This is a puzzle I presented at the MathsJam conference. It’s a problem that gave me a headache for a week or so, and I thought others might enjoy it, too. I do know the answer, but I’m not going to give it away — you can tweet me @icecolbeveridge if you want to discuss your theories! (As Colin Wright says: don’t tell people the answer).
You’ve heard of the Monty Hall Problem, right?
Well, just in case: the traditional presentation is that, at the end of an episode of the gameshow Let’s Make A Deal, the host – Monty Hall – would offer you a choice of three doors. Randomly arranged behind the doors are two goats, which you don’t really want; behind the third is a shiny car (which you do want). One prize per door, naturally.
You pick a door, and – rather than show you what’s behind it – Monty opens one of the other two doors to reveal a goat, before offering you a simple choice: stick with your original choice, or switch to the other closed door?
It’s a famous puzzle: when Marilyn vos Savant wrote about it, she reportedly received hate mail from irate mathematicians disagreeing with her (correct) solution; it’s also said that Erdős didn’t believe the answer until someone showed him a simulation.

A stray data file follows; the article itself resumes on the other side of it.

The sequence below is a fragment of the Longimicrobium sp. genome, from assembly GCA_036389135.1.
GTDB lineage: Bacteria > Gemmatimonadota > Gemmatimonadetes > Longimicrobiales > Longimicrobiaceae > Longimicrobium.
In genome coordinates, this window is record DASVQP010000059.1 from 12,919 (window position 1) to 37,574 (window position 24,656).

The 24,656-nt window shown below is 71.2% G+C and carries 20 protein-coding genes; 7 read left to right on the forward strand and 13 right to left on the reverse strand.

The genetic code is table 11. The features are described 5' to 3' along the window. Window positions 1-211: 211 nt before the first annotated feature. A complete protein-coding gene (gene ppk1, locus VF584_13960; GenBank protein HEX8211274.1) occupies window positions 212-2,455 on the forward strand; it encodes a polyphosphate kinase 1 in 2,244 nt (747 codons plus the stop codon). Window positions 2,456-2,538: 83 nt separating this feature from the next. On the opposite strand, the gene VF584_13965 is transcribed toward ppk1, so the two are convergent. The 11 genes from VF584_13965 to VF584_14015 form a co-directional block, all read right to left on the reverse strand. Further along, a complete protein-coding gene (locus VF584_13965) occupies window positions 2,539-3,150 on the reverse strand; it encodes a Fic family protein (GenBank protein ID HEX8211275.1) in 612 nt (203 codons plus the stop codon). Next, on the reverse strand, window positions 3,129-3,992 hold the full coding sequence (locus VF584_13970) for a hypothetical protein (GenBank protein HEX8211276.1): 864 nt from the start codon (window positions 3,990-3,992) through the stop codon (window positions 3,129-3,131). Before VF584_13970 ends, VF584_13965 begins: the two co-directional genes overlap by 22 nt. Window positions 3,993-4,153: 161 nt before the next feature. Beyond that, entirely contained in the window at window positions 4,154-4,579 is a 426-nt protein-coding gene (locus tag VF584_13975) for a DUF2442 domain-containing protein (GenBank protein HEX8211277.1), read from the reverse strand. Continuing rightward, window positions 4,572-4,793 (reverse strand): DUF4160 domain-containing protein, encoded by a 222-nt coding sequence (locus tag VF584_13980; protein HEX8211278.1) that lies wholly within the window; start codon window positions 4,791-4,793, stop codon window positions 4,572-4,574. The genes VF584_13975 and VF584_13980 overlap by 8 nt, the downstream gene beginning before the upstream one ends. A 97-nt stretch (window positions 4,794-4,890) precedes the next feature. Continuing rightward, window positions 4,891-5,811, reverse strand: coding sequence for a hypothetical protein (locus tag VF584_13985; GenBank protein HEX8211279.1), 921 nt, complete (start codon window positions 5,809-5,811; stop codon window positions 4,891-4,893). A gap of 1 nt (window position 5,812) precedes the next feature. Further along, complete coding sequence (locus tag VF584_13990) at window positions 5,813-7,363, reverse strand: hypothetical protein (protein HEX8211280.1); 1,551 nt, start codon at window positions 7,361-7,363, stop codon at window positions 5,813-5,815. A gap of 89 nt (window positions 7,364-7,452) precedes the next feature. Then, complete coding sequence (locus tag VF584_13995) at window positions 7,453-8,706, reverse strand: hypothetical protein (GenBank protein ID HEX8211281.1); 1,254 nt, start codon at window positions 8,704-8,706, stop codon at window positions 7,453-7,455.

The answer is, the first time you hear it, surprising: to maximise your chances of winning the car, you should switch doors. Switching is the correct move if you were originally wrong, and you’re more likely to have been wrong than right, so you should switch.
I don’t want to give you that!
Imagine you’re playing Who Wants To Be A Millionaire and a question comes up where – as far as you’re concerned – all four answers are equally likely. You chat with Chris about this, suggest a guess… and Chris then reminds you you still have a lifeline. You can go 50-50.
“Computer,” says Chris, “remove two random wrong answers!”
The computer makes a dramatic noise and removes two of the other answers, leaving you with a choice: do you stick with your original answer, or do you switch to the other?
You see: after you’ve made a choice at random, Monty Hall leaves you in a situation where you have one right and one wrong answer to choose from; Chris Tarrant leaves you in the same situation – so it would seem that switching to the other answer should give you a 75% chance of winning.
But, on the other hand, you didn’t go 25-75, you went 50-50 – and it seems absurd that making a guess before using your lifeline should affect the probabilities at all.
So, the question: which interpretation is correct? And how come?